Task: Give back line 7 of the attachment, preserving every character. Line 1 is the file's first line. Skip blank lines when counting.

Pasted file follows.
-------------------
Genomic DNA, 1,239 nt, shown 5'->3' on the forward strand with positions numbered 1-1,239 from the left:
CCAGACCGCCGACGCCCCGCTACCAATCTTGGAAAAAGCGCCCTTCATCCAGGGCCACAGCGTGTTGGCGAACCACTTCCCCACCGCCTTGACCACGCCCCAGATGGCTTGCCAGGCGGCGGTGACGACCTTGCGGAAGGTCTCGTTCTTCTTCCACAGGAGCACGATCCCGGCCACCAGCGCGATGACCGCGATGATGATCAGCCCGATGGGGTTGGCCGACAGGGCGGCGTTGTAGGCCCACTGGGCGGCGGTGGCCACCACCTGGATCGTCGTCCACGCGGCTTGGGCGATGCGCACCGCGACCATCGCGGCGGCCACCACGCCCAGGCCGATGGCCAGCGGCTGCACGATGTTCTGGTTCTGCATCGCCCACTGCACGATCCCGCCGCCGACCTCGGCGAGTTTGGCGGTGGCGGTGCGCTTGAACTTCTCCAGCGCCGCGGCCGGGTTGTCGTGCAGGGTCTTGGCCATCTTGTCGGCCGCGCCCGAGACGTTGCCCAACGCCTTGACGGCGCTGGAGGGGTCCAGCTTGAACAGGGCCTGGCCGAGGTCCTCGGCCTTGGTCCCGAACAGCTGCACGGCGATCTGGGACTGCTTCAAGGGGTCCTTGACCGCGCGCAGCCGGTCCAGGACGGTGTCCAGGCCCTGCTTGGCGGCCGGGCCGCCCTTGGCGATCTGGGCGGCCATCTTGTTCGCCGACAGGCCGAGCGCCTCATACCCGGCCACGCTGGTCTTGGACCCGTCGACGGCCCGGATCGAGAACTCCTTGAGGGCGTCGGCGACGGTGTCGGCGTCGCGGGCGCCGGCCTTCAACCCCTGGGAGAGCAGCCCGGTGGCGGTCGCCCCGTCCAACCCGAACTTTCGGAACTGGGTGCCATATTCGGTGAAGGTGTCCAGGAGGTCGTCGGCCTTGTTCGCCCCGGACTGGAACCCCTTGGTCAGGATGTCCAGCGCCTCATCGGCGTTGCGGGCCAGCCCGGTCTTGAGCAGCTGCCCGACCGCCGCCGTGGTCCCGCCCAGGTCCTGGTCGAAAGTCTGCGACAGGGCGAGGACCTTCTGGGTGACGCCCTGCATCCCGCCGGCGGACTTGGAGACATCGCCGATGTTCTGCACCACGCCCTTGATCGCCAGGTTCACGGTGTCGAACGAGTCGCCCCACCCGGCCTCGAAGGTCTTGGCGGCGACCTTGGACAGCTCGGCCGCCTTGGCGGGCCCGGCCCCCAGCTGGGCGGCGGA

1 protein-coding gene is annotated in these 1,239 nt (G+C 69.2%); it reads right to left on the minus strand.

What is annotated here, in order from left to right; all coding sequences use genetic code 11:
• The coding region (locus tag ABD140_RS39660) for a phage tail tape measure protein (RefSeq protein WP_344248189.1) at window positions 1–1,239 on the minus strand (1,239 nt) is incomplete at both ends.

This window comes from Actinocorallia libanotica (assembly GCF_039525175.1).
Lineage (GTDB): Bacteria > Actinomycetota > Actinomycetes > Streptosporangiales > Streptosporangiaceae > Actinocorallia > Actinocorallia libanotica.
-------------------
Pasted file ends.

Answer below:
Lineage (GTDB): Bacteria > Actinomycetota > Actinomycetes > Streptosporangiales > Streptosporangiaceae > Actinocorallia > Actinocorallia libanotica.